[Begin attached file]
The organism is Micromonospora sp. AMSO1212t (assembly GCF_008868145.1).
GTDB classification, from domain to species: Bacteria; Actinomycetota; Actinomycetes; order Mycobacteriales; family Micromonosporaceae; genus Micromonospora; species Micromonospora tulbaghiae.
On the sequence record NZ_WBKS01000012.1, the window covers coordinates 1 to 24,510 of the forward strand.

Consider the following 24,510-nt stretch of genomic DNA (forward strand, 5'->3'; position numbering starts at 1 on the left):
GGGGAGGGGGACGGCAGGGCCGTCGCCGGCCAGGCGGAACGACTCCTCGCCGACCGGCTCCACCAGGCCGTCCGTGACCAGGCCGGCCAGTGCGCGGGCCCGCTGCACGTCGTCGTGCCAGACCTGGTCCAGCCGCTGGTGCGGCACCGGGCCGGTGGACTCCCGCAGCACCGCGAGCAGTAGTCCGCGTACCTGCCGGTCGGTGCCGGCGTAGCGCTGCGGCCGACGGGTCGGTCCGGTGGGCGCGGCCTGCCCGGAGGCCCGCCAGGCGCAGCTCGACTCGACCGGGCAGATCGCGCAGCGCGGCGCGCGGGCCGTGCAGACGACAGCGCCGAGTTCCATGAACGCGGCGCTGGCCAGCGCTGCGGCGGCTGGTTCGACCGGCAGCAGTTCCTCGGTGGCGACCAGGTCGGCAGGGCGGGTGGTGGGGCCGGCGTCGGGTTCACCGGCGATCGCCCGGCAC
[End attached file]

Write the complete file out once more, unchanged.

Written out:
The organism is Micromonospora sp. AMSO1212t (assembly GCF_008868145.1).
GTDB classification, from domain to species: Bacteria; Actinomycetota; Actinomycetes; order Mycobacteriales; family Micromonosporaceae; genus Micromonospora; species Micromonospora tulbaghiae.
On the sequence record NZ_WBKS01000012.1, the window covers coordinates 1 to 24,510 of the forward strand.

Consider the following 24,510-nt stretch of genomic DNA (forward strand, 5'->3'; position numbering starts at 1 on the left):
GGGGAGGGGGACGGCAGGGCCGTCGCCGGCCAGGCGGAACGACTCCTCGCCGACCGGCTCCACCAGGCCGTCCGTGACCAGGCCGGCCAGTGCGCGGGCCCGCTGCACGTCGTCGTGCCAGACCTGGTCCAGCCGCTGGTGCGGCACCGGGCCGGTGGACTCCCGCAGCACCGCGAGCAGTAGTCCGCGTACCTGCCGGTCGGTGCCGGCGTAGCGCTGCGGCCGACGGGTCGGTCCGGTGGGCGCGGCCTGCCCGGAGGCCCGCCAGGCGCAGCTCGACTCGACCGGGCAGATCGCGCAGCGCGGCGCGCGGGCCGTGCAGACGACAGCGCCGAGTTCCATGAACGCGGCGCTGGCCAGCGCTGCGGCGGCTGGTTCGACCGGCAGCAGTTCCTCGGTGGCGACCAGGTCGGCAGGGCGGGTGGTGGGGCCGGCGTCGGGTTCACCGGCGATCGCCCGGCAC